It would be hard to get much farther from corporate America than Knoxville's Laurel High School, a funky brick house in Fort Sanders where a copy of UT's 1997 football schedule on the office bulletin board is covered up by fliers for kundalini yoga classes and drum circles.
But the small private school--the only local survivor of the "alternative" education wave of the 1970s--got a nod of approval last week from the decidedly corporate and aggressively nonalternative offices of Wal-Mart. The national discount store chain named Laurel teacher Margaret Scanlan one of its 1,500 "Teachers of the Year" and gave the school a $500 check for educational activities.
"We're going to use it for cultural field trips and also on some texts," says Claudia White, the school's principal and only full-time employee.
The recognition is a boost for a school that has been going about its business for 26 years with only intermittent acknowledgment from the outside world. Scanlan, a local artist with a master's degree in education who has taught art, poetry, and other courses at Laurel High for 17 years, says she came to the school after two years in the public school system.
"I saw the one place where you could actually work towards the [educational] ideal," she says. "I've seen so many people get excited about learning.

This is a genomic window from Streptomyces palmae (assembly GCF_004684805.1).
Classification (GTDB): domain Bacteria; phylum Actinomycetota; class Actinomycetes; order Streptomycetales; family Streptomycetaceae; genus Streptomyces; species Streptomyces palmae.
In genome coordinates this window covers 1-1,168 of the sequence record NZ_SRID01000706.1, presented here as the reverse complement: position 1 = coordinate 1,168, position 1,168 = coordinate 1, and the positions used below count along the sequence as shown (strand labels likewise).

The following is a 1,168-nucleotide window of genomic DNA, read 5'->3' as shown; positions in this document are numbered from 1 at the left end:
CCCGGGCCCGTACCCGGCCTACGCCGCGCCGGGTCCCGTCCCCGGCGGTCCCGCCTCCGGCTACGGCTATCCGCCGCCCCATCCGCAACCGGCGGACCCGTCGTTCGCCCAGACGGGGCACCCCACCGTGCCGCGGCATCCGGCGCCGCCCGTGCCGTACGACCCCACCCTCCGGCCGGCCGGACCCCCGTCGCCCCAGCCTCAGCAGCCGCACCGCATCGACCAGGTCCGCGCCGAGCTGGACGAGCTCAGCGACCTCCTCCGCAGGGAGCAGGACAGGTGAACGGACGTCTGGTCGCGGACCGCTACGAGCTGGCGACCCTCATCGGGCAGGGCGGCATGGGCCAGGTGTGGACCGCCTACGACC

"It's people like Graham," she adds, waving to a young man with a short mohawk and a polite grin who's just entered the school's office. "He appeals to me. This is not an ordinary guy. He's got much more personality than an ordinary student."
At a school with 25 free-thinking students and up to 16 part-time faculty, rapport between teachers and pupils is easy and friendly. Scanlan pauses several times during the conversation to greet students, admiring one girl's 10-inch-high blond hair spikes and giving an encouraging hug to another. While Scanlan insists her award is really a tribute to the whole school, students say she deserves the honor.
"She's really sweet, and she doesn't really criticize you or anything," says 16-year-old Anna Potter. "I took one of her poetry classes, and it didn't really matter if your poem was good. She made you feel good just for doing it."
"She helped me to understand Shakespeare more," adds Kirk Muensterman, an 18-year-old who commutes from Gatlinburg each day. "I never could do that before."
As for the unlikelihood of the small school attracting the attention of the Wal-Mart empire, White just grins.
"We're trying to use all sorts of local resources to help us encourage our teachers," she says.
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